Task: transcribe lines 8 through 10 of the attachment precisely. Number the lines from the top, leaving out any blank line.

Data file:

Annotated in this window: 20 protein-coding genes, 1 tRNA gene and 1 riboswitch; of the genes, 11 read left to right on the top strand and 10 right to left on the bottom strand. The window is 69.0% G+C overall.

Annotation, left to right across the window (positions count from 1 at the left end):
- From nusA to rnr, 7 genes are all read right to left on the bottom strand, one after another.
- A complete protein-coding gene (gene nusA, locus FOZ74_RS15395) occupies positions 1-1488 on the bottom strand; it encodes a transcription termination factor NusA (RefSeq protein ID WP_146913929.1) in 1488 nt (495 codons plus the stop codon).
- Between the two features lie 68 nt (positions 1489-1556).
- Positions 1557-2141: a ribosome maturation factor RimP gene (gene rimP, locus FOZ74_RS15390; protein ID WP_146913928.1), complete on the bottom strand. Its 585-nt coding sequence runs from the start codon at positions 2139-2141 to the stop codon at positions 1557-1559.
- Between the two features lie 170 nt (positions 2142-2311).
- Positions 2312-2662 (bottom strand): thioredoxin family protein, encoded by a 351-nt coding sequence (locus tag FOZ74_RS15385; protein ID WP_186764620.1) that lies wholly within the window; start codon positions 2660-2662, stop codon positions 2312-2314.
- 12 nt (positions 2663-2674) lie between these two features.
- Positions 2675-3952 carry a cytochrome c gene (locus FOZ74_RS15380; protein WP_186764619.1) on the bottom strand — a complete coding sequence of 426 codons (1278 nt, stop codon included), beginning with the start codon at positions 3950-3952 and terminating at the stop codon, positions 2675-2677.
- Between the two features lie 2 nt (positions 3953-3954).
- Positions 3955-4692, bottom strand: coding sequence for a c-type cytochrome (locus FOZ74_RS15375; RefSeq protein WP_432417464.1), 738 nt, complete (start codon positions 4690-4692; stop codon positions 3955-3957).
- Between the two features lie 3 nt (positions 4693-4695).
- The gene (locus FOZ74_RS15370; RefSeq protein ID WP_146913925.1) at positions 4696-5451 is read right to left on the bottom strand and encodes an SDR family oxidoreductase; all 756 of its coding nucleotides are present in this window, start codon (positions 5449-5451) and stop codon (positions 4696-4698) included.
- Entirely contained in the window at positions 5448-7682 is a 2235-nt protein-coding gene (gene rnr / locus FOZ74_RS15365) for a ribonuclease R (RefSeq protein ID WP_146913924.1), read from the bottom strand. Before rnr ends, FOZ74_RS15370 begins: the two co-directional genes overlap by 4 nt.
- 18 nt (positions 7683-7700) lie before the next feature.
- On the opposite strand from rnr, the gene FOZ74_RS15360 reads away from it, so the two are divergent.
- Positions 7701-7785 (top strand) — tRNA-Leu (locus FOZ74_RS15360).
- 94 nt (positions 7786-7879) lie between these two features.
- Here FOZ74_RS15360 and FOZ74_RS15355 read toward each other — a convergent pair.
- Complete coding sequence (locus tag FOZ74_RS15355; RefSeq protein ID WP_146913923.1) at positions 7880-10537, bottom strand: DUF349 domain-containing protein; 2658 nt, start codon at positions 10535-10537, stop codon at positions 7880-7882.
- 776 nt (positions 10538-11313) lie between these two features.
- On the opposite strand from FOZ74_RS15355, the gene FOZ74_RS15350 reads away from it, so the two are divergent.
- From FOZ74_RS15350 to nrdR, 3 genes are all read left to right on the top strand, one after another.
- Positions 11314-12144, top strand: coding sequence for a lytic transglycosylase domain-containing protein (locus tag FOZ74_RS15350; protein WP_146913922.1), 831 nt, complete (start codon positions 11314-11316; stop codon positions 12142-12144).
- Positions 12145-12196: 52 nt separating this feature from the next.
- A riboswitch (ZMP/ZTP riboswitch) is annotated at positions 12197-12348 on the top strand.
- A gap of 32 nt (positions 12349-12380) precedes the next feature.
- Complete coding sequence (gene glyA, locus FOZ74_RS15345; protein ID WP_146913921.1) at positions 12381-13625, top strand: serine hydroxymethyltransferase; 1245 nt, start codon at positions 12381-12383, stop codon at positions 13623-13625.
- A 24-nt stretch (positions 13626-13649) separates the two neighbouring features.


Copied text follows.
- Positions 2312-2662 (bottom strand): thioredoxin family protein, encoded by a 351-nt coding sequence (locus tag FOZ74_RS15385; protein ID WP_186764620.1) that lies wholly within the window; start codon positions 2660-2662, stop codon positions 2312-2314.
- 12 nt (positions 2663-2674) lie between these two features.
- Positions 2675-3952 carry a cytochrome c gene (locus FOZ74_RS15380; protein WP_186764619.1) on the bottom strand — a complete coding sequence of 426 codons (1278 nt, stop codon included), beginning with the start codon at positions 3950-3952 and terminating at the stop codon, positions 2675-2677.